A day as a handler

It’s just past 7AM and I cross the courtyard to greet the dogs. Far the in the front of the dog kennel is Kompis, who, before my alarm goes off, know it is time to get up. However, this early hour is for me and a hearty breakfast, the Huskies are the priority at other times. It is still light at this time, even if the sun no longer comes around the mountaintop. Soon when the polar nights begin, I always have my headlamp within reach. A quick glance at the sky foreshadows a rather gloomy Autumn day. We’ve already been training for a couple of weeks, and have so much fun that the bruises and twisted fingers of the first days have been forgotten, and the sore muscles long gone thanks to the sauna. Now, we’re waiting for the snow, which can’t come soon enough.

42 sledding dogs and 5 XXX, for which their first season approaches with great strides. First order is to learn names and do it fast, because it is an indispensable foundation for good teamwork. Only then can individual commands be addressed correctly. In the dog kennel there is always something to do.

Before we can hit the training trails the quadbike, a monstrosity at first glance, has to be equipped with chains because the trails are often slippery. Until there is a sufficiently thick layer of snow to use the sleds we use Quad for training. If there is minimal sludge allowing me to keep the vehicle steady whilst being pulled by the hard-working powerhouses in the front we train in teams of 10, and only with 8 in rougher conditions. We have just opened a new course for our training. An old trail and two connections were cleared by two of us armed with chainsaws and bush cutters. Now we explore the new trail daily. The dogs aren’t bothered by the noisy quadbike, making its way over stones and sticks behind them, they are in their element.

However, before we start doing our rounds the pack gets breakfast, a meat soup to ensure that everyone receives enough liquid. Then the dog kennels have to be cleaned. Already one and a half hours have flown by. Then once the quad or sled has been brought to the starting line and the harnesses have been dragged out, deafening barks and squeals break out in the kennel. They are ready to go now and are making themselves heard. Getting these explosive balls of furs into their harnesses is a real tour de force and requires a lot of patience, not only from those already waiting in their harnesses. Soaking in sweat I swing onto the training vehicle and off we go.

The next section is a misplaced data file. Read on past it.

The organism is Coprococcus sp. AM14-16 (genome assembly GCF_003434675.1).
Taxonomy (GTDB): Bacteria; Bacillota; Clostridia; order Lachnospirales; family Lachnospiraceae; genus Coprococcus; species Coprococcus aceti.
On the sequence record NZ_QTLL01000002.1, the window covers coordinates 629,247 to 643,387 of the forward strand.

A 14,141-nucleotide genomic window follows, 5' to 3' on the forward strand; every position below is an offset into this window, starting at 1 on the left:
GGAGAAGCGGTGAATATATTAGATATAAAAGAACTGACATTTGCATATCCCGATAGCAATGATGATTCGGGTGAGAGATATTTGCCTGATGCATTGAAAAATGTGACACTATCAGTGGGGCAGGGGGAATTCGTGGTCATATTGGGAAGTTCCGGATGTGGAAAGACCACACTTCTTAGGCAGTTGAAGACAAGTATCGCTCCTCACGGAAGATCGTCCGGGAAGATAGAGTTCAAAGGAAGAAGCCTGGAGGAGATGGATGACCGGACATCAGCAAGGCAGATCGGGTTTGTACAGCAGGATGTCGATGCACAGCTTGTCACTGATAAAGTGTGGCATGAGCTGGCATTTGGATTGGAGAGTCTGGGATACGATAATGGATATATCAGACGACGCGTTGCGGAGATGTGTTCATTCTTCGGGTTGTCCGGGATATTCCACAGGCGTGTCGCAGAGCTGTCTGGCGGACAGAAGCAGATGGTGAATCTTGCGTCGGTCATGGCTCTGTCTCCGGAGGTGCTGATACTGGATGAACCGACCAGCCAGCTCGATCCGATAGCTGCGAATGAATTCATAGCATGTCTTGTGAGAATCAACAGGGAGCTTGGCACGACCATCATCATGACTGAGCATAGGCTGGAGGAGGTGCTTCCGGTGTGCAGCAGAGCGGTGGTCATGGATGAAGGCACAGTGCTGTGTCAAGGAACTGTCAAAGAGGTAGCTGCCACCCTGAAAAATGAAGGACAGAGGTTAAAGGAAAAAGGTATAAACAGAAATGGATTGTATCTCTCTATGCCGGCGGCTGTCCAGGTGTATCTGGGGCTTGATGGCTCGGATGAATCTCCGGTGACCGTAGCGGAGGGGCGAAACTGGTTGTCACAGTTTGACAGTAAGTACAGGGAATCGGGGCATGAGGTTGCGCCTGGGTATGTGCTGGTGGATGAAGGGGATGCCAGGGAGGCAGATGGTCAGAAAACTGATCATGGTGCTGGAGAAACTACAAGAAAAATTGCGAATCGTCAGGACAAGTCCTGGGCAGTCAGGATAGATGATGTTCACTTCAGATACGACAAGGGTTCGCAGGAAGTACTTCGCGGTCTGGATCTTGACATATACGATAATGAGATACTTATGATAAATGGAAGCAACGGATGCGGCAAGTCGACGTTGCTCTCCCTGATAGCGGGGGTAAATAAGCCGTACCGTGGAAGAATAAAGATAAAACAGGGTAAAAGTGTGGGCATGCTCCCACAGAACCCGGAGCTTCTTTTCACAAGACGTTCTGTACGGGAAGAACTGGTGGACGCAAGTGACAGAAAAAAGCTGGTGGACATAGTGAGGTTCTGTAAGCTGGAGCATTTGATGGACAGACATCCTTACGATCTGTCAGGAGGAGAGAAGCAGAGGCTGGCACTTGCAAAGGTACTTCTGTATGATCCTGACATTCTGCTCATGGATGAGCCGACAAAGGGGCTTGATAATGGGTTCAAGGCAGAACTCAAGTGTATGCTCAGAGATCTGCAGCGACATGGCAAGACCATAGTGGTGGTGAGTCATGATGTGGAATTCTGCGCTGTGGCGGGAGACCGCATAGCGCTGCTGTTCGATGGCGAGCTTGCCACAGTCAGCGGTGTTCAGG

You will get good friend with the dogs!

We’re almost done with this round, one last right up the hill and we’ll reach the farm. However, Speedy my lead dog is denying my last “gee”. I call “gee” once again but Speedy insist on the path straight ahead leading us to a crossroads. I have two “Halbstarke”, for which it has to be only fun, without complications and especially without any bad experiences before their first season. I keep the quad slow only with difficulty, because all others in the team want to keep going yet the direction is still not right. Speedy still doesn’t seem to agree with me and suddenly the entire team pulls the quad to the right. The experienced team members at the back had long understood what I wanted. I can’t hold the skidding quad and we land in the small ditch next to the road. I come to my feet and check on the dogs luckily no one is hurt. The young are excited and the other pull on the entangled lines. I try as best as I can to untangle the dogs and push the quad back on track, but without a chance. We need help. With the dogs pulling in all directions I can’t get the quad up on my own. Luckily, Ane and Jan quickly come to our rescue and half an hour later we’re back on track albeit with a somewhat battered quad.

Sometimes the tone in the dog kennels can get a bit rougher. Even the smallest disputes, like a jealous snap after the lucky dog who’s just been allowed into the team, have to be dealt with immediately. Additionally, there should be absolute calm during feeding.

An undertaking, which may leave your vocal chords strained at the end of the day. But only clear and consistent instructions ensure that everyone has fun on the tours and they aren’t spoilt by disputes and rivalries.


Much attention has to be given to the feed of the dogs. Not only does the dog food need to be prepared every four to six weeks, taking up a whole day; but every day there has to be enough dog food available, which in varying temperature and corresponding training intensity requires a lot of attention.

Should the temperatures drop drastically, it’s not unusual that I have to break the now frozen dog food into the right portion, rather than hanging up my wet clothes and enjoying a nice book next to the warm oven. However, after a diligent training session the dogs deserve only the best, so I put my own wishes aside.

Only once it’s quiet in the dog kennels, everyone retreats to their cabins, the northern lights flickering above us and I do one last round of massages is another wonderful training day complete. Ane and Jan have, like every evening, spoiled me with delicacies and we sit together speaking about the dogs and hatching plans. I fire up the oven and enjoy this evening until we start again tomorrow.